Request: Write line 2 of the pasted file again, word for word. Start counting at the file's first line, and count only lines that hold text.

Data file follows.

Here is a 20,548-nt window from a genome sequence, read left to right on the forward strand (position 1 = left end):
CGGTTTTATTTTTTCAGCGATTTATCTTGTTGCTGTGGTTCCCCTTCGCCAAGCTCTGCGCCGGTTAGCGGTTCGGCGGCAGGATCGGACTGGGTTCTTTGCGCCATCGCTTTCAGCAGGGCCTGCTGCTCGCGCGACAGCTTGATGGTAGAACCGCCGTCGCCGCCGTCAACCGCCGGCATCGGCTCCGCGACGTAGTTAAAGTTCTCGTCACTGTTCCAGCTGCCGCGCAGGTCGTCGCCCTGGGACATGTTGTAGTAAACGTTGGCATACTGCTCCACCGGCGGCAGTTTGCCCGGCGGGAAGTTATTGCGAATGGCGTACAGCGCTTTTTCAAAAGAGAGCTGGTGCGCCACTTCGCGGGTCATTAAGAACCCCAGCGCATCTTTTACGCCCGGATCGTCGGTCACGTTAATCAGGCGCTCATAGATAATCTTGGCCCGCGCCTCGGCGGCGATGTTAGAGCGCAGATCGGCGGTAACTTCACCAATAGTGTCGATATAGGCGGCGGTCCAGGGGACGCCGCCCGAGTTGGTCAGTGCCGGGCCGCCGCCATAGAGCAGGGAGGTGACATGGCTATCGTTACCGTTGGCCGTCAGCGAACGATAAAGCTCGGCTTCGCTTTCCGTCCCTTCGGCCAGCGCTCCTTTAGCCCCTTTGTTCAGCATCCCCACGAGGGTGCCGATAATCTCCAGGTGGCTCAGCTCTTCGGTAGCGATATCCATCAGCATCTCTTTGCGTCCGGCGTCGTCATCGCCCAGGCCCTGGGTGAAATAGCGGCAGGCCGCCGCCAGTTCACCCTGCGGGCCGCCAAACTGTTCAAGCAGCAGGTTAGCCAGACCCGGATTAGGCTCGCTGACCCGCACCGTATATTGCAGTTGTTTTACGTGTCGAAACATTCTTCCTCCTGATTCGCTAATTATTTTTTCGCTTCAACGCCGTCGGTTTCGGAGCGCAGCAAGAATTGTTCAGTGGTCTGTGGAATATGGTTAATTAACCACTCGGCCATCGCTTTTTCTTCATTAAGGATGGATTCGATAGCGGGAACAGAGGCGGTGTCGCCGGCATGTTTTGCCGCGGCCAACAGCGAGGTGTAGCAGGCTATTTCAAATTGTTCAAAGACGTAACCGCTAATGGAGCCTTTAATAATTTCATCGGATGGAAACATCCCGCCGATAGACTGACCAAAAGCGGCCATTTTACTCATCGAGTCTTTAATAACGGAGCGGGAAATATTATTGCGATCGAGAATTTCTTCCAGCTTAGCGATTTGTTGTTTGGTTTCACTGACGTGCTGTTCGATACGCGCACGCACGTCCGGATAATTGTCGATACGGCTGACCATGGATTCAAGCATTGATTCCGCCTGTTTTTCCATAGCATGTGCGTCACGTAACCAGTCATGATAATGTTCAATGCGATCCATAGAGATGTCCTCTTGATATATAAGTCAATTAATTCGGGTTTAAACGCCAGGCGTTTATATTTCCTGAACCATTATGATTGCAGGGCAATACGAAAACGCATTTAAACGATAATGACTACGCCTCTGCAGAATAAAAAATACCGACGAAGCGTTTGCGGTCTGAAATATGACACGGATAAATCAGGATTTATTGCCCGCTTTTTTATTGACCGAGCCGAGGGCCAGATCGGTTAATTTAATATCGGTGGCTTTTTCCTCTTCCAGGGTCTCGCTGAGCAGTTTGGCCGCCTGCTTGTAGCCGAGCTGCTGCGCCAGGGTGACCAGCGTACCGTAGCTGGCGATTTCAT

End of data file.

CGGTTTTATTTTTTCAGCGATTTATCTTGTTGCTGTGGTTCCCCTTCGCCAAGCTCTGCGCCGGTTAGCGGTTCGGCGGCAGGATCGGACTGGGTTCTTTGCGCCATCGCTTTCAGCAGGGCCTGCTGCTCGCGCGACAGCTTGATGGTAGAACCGCCGTCGCCGCCGTCAACCGCCGGCATCGGCTCCGCGACGTAGTTAAAGTTCTCGTCACTGTTCCAGCTGCCGCGCAGGTCGTCGCCCTGGGACATGTTGTAGTAAACGTTGGCATACTGCTCCACCGGCGGCAGTTTGCCCGGCGGGAAGTTATTGCGAATGGCGTACAGCGCTTTTTCAAAAGAGAGCTGGTGCGCCACTTCGCGGGTCATTAAGAACCCCAGCGCATCTTTTACGCCCGGATCGTCGGTCACGTTAATCAGGCGCTCATAGATAATCTTGGCCCGCGCCTCGGCGGCGATGTTAGAGCGCAGATCGGCGGTAACTTCACCAATAGTGTCGATATAGGCGGCGGTCCAGGGGACGCCGCCCGAGTTGGTCAGTGCCGGGCCGCCGCCATAGAGCAGGGAGGTGACATGGCTATCGTTACCGTTGGCCGTCAGCGAACGATAAAGCTCGGCTTCGCTTTCCGTCCCTTCGGCCAGCGCTCCTTTAGCCCCTTTGTTCAGCATCCCCACGAGGGTGCCGATAATCTCCAGGTGGCTCAGCTCTTCGGTAGCGATATCCATCAGCATCTCTTTGCGTCCGGCGTCGTCATCGCCCAGGCCCTGGGTGAAATAGCGGCAGGCCGCCGCCAGTTCACCCTGCGGGCCGCCAAACTGTTCAAGCAGCAGGTTAGCCAGACCCGGATTAGGCTCGCTGACCCGCACCGTATATTGCAGTTGTTTTACGTGTCGAAACATTCTTCCTCCTGATTCGCTAATTATTTTTTCGCTTCAACGCCGTCGGTTTCGGAGCGCAGCAAGAATTGTTCAGTGGTCTGTGGAATATGGTTAATTAACCACTCGGCCATCGCTTTTTCTTCATTAAGGATGGATTCGATAGCGGGAACAGAGGCGGTGTCGCCGGCATGTTTTGCCGCGGCCAACAGCGAGGTGTAGCAGGCTATTTCAAATTGTTCAAAGACGTAACCGCTAATGGAGCCTTTAATAATTTCATCGGATGGAAACATCCCGCCGATAGACTGACCAAAAGCGGCCATTTTACTCATCGAGTCTTTAATAACGGAGCGGGAAATATTATTGCGATCGAGAATTTCTTCCAGCTTAGCGATTTGTTGTTTGGTTTCACTGACGTGCTGTTCGATACGCGCACGCACGTCCGGATAATTGTCGATACGGCTGACCATGGATTCAAGCATTGATTCCGCCTGTTTTTCCATAGCATGTGCGTCACGTAACCAGTCATGATAATGTTCAATGCGATCCATAGAGATGTCCTCTTGATATATAAGTCAATTAATTCGGGTTTAAACGCCAGGCGTTTATATTTCCTGAACCATTATGATTGCAGGGCAATACGAAAACGCATTTAAACGATAATGACTACGCCTCTGCAGAATAAAAAATACCGACGAAGCGTTTGCGGTCTGAAATATGACACGGATAAATCAGGATTTATTGCCCGCTTTTTTATTGACCGAGCCGAGGGCCAGATCGGTTAATTTAATATCGGTGGCTTTTTCCTCTTCCAGGGTCTCGCTGAGCAGTTTGGCCGCCTGCTTGTAGCCGAGCTGCTGCGCCAGGGTGACCAGCGTACCGTAGCTGGCGATTTCAT